Starring: Sigourney Weaver, Winona Ryder, Dominique Pinon, Ron Perlman, Brad Dourif
RIPLEY – “There’s a monster in your chest. These guys hijacked your ship, and they sold your cryo tube to this human. And he put an alien inside of you. It’s a really nasty one. And in a few hours it’s gonna burst through your ribcage, and you’re gonna die. Any questions?
PURVIS – “Who are you?”
RIPLEY – “I’m the monster’s mother.”
There are some people who feel writer Joss Whedon can do no wrong. To those people I remove my cap, stare soberly at them and nod my head in the direction of Alien Resurrection, at which point blood streams freely from their eyes as they collapse in a heap, screaming indecipherable slogans of bile and malice.
To be fair, that would maybe be a bit of an overreaction on their behalf, because Alien Resurrection isn’t exactly the worst film ever made. It’s just the worst Alien film ever made.
With Ripley (Sigourney Weaver) well and truly dead at the end of the third film having launched herself into a massive pit of lava, it was always going to have to be a massively hokey twist that would bring her back for a fourth film. Resurrection doesn’t disappoint.
‘Ripley’ wakes up in a massive ship, 200 years after the events of Alien 3. But she isn’t the real Ripley, she’s a clone of the one who died on the prison planet in that third movie. How can they clone someone if they’re lying at the bottom of a lava tank, you may ask? They don’t: they clone her from drops of her blood found elsewhere on the planet.
(Of course, Ripley didn’t actually bleed at any point in Alien 3 since, as she was pregnant with a queen Alien, the Alien on the ship never tried to attack her. Maybe it was ‘towel time’. But whatever. I’m not going to argue minor details in a film that gets far more ridiculous later on.)
This second Ripley isn’t exactly like the old one who pegged it centuries ago, mind. She’s a new and improved Ripley, made with a brand new formula (remember when Milky Ways in Britain introduced the white bit? It’s a bit like that).
Somehow her DNA has been mixed with that of an Alien, giving her some of the creature’s traits – acidic blood, super strength, ridiculous pain tolerance and the like.
Anyway, never mind that, Ripley’s got bigger fish to fry (presumably by bleeding some of her chip fat blood on them). She’s onboard the Auriga, a ship conducting all manner of dodgy experiments.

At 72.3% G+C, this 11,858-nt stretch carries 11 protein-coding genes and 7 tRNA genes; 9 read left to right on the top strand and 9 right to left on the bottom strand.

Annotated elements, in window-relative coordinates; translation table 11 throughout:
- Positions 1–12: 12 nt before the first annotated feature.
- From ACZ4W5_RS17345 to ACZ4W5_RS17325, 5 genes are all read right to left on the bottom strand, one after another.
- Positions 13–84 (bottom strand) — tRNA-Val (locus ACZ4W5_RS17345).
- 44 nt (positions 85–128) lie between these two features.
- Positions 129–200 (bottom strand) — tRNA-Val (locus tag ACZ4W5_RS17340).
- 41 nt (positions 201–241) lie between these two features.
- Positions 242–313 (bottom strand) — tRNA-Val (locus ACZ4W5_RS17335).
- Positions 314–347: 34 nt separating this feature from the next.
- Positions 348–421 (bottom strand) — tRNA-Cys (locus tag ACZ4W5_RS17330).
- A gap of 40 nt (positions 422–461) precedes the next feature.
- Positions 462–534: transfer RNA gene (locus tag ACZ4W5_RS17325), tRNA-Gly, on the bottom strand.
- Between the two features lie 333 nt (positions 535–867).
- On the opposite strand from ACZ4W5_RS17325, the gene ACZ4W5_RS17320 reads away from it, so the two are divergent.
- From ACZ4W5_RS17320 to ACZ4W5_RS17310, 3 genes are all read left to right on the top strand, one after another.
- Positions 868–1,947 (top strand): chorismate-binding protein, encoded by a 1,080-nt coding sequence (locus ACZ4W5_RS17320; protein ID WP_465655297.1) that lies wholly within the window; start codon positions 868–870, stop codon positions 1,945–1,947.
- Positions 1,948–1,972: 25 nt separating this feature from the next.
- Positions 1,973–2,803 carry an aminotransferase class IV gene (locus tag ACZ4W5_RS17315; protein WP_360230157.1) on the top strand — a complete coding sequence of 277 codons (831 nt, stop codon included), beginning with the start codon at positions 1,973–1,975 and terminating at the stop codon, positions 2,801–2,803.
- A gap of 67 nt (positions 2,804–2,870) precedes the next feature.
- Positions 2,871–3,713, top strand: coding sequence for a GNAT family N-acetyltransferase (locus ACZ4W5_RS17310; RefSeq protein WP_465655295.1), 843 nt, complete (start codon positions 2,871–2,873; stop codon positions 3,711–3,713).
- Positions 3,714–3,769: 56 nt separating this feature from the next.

Just like the real Ripley, the cloned version was also pregnant with a Queen Alien, but the big scar on new Ripley’s chest is telling: her Queen’s been removed and is in the process of growing fairly rapidly.
This isn’t the only experiment the ship is conducting, though. It’s also managed to get hold of a bunch of Alien eggs, and after getting some dodgy ‘cargo’ (actual humans) from a group of space bandits, they get Facehugging and start spawning some proper warrior Aliens.
The aim of all this is studying the Aliens and seeing what makes them tick. Unsurprisingly, it turns out what makes them tick is busting out of their pishy little cells and going on a rampage.
It’s up to Ripley, then, to help the space bandits avoid the Aliens and try to escape to safety somehow. But with her Alien blood, can she really be trusted? (Yes, as it turns out.)
It’s okay to feel sorry for Joss Whedon, but not too much. He’s stated in the past that he had very different actors in mind when writing the script, so for example when he was writing the character of the seemingly innocent scientist who later goes a bit mental, he didn’t expect Brad Dourif (aka Mr ‘I Go A Bit Mental In Films’) to be cast in the role and ruin the twist.
However, he’s not entirely without blame, as regardless of casting some of the sillier ideas in the film are indeed part of the script he wrote. Ripley playing basketball with Ron Perlman? That was Whedon. Aliens taking part in an underwater chase sequence before trying to attack a paraplegic tied to another guy’s back as they both climb a ladder? All Whedon.
His master-stroke, however, is the insane ending in which it emerges that the Queen Alien, now fully grown, has inherited some of Ripley’s human traits and is able to give birth like a mammal instead of laying eggs. This results in a truly bizarre half-human, half-Alien hybrid that is one of the most ridiculous sights I’ve seen. Sorry Joss, you can’t blame that one on casting.
Alien 3 was a slight let-down but by at least ending with Ripley killing herself and sacrificing herself to destroy the Alien species it would have been a decent enough way to bring the series to a close.
By refusing to let Ripley die and adding a number of ridiculous twists to the tale, Resurrection takes what was once a highly respected sci-fi series and turns it into hokey popcorn flick nonsense.
If you just want to switch your mind off for two hours and enjoy a silly creature feature, then Alien: Resurrection should have you covered as it isn’t terrible at what it does.
The problem is that what it does is a million miles from what Alien and Aliens did, and in that respect it’s a massively disappointing way to end the Alien saga.
HOW CAN I SEE IT?
As with the rest of the films in the Alien series, there are loads of ways to see Alien: Resurrection. You can get the DVD on its own here or get it as part of the excellent Alien Quadrilogy boxset here. You can also get the single Blu-ray edition on its own here or – and, again, this is what I recommend – as part of the Alien Anthology Blu-ray collection which can be bought for stupidly cheap here.
SHOW ME THE TRAILER: